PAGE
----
Lesson6 j334


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Presentation for J334- multimedia storytelling - a journalism class at the University of Texas at Austin. Robert Quigley, professor.

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  • Lesson6 j334

    1. 1. Live tweeting tips & tricks✤ Pick the right event✤ Tweet the right amount (I’ll explain)✤ Be interactive/responsive✤ Use hashtags (correctly)✤ Focus on analysis, rich content over play-by-play
    2. 2. Your live-tweeting assignment✤ You pick the event. Must be a live event (though it can be off of a broadcast). Doesn’t have to be related to your blog✤ Each original tweet about your event = 10 percentage points✤ It is OK to do more than 10 original tweets, but you won’t get graded for more.✤ Must use a hashtag relevant to your event, plus #j334✤ We will critique in class✤ Email the text of your tweets to j334UT@gmail.com
    3. 3. Addie Broyles on ThursdayEveryone: Submit at least one question on the J334 Tumblr comments for Addie
    4. 4. ‘Personal’ accounts✤ There is no such thing as a truly personal account for a journalist✤ If you plan to (or are asked to) use it for work, mix of personal and professional is OK, even desirable.✤ Be helpful, informative ... basically, a journalist✤ ... but also be a real person
    5. 5. The tools✤ More broadcast than engaging: Twitter✤ More engaging than broadcast: Facebook✤ A mix of the two: Google Plus✤ Other, less obvious social media (YouTube, story/blog comments/ reviews✤ Link sharing (Fark, StumbleUpon, Digg, etc)✤ Location-based services (Foursquare, Gowalla, Twitter & FB)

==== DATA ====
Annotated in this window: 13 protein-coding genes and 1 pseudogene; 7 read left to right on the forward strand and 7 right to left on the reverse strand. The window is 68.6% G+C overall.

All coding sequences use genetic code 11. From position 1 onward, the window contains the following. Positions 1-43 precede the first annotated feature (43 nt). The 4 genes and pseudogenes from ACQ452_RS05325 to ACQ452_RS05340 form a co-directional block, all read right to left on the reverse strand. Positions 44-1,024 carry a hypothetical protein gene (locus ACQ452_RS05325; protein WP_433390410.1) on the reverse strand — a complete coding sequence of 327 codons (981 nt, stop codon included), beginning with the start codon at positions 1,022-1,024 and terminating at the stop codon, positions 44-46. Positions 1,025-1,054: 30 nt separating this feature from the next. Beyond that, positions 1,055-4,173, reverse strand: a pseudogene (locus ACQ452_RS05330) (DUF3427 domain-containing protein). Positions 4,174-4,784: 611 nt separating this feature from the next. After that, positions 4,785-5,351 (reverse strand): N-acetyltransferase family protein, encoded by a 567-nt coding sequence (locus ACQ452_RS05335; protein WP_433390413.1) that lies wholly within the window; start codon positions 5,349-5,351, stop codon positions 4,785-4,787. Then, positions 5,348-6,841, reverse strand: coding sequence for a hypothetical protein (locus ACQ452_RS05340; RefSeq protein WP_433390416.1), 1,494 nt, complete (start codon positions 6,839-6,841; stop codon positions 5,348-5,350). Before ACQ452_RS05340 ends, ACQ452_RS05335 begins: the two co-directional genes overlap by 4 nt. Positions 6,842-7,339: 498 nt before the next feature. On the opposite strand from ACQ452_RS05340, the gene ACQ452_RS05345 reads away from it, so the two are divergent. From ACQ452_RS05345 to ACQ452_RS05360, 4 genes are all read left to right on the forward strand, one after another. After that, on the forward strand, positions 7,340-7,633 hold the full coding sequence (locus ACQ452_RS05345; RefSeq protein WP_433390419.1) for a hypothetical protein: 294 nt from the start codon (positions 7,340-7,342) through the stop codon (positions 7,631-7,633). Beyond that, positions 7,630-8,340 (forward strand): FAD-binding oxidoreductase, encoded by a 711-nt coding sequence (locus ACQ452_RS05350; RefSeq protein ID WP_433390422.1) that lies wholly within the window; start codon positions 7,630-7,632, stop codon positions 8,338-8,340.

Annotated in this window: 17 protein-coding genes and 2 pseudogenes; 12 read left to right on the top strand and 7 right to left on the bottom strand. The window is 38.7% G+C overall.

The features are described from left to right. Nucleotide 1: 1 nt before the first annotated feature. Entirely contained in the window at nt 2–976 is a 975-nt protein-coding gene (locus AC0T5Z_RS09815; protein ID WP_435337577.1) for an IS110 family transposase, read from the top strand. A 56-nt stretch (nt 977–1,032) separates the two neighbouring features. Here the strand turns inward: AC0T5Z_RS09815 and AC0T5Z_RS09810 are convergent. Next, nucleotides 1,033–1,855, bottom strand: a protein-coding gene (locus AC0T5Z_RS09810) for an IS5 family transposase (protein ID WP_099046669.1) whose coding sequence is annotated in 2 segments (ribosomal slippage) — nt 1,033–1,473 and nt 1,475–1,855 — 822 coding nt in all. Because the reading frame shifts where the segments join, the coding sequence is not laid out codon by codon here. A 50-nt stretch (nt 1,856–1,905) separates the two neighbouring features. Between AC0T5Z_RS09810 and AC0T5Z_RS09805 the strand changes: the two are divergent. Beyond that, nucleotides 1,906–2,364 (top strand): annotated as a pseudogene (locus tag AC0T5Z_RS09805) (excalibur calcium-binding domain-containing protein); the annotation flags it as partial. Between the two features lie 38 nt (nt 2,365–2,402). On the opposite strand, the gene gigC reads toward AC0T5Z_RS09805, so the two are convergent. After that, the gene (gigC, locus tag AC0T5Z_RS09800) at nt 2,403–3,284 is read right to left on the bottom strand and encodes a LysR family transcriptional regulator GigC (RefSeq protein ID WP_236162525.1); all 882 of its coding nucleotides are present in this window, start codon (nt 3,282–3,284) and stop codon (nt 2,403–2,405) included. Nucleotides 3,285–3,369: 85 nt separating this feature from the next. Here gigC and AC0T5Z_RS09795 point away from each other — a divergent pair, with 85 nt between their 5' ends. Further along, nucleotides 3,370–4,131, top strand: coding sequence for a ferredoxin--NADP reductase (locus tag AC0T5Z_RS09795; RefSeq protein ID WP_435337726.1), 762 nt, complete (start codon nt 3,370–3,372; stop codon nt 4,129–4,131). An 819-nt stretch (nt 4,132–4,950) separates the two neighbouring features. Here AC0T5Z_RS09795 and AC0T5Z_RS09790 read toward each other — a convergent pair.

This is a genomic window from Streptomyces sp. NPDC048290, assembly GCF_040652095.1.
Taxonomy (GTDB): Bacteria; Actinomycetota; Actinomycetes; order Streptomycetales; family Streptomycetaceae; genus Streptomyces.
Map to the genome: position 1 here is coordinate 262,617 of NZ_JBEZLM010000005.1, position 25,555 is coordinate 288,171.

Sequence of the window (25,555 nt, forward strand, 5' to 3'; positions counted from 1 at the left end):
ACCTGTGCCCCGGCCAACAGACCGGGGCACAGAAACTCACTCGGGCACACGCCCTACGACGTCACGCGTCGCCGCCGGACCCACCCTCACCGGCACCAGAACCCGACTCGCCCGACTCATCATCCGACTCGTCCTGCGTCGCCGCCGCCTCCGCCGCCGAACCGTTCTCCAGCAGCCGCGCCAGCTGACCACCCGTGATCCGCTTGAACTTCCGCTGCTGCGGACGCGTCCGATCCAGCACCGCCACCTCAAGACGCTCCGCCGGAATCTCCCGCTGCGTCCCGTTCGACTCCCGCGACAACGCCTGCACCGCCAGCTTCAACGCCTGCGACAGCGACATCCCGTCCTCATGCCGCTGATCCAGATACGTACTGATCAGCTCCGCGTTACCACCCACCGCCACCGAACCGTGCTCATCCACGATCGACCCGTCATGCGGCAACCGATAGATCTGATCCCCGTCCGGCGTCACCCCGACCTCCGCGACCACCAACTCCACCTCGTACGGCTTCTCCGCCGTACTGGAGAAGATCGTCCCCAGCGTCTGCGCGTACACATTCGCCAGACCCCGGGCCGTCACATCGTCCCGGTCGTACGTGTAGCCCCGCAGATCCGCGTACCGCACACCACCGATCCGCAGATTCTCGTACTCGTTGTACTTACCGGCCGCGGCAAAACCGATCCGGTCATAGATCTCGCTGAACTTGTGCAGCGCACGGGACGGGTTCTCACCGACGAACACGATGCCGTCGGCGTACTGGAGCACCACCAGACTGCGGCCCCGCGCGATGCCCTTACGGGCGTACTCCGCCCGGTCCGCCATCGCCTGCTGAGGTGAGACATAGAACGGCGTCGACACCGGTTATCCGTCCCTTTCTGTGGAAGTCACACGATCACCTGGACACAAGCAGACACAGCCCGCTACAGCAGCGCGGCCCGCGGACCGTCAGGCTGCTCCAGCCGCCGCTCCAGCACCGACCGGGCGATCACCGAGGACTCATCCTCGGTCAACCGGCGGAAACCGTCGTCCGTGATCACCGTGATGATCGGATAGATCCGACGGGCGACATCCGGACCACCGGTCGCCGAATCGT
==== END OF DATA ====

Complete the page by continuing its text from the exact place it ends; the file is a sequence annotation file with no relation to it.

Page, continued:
6. 6. Twitter✤ News-oriented medium (people expect informative content)✤ Very mobile, open platform (many third-party apps)✤ Very searchable - Twitter.com is a content gold mine for searching - find users, text, photos and video✤ Half as many users as Facebook (at least), but most don’t lock down their content (default is to be open)✤ Thought-leaders/celebrities are sort of accessible✤ International events gain traction here
    7. 7. What to do in the Twitterverse✤ Install Tweetdeck on your computer, Twitter app on your phone✤ Set up lists of media/people on your beat✤ Explore the search function on Twitter.com and within Tweetdeck✤ Join conversations - think of it as a cocktail party - LISTEN, then join in with added information/useful content✤ Follow people back - and follow people who are in your beat. @ reply them, retweet them, thank them for retweets (privately and publicly).✤ Not every update has to include a link. Share a little about you
    8. 8. Facebook✤ More personable, personal medium✤ Less open than Twitter, but check out http://openstatussearch.com/✤ 750 million users. Yes, gaining on 1 billion. Holy crap✤ About half of those users access it on a mobile, through text messaging or Facebook’s official mobile app✤ Brands generally buy their fans through FB’s massive ad network✤ Drives a lot of traffic, but mostly organically (like buttons)
    9. 9. What to do on the Facebook✤ Beat Facebook’s “top stories” algorithm by pushing for interaction✤ If you have the money, FB ads are effective✤ Be sure you content is really easy to share on FB✤ Ask questions, use the poll tool✤ Create a fan page for yourself (I have)✤ Join or create social media/journalism groups on FB
    10. 10. Ethics in the New WorldMultimedia Journalism 334 - University of Texas - Robert QuigleySept. 13, 2011
    11. 11. Discussion for class✤ What are some ethical considerations when using social media?✤ Should journalists be able to have private accounts?✤ Should journalists voice their opinions about their beat?✤ What about stuff outside of their beat?✤ Is mentioning that you love Torchy’s Tacos seen as a free ad?✤ Should journalists friend partisans? How about join Facebook groups?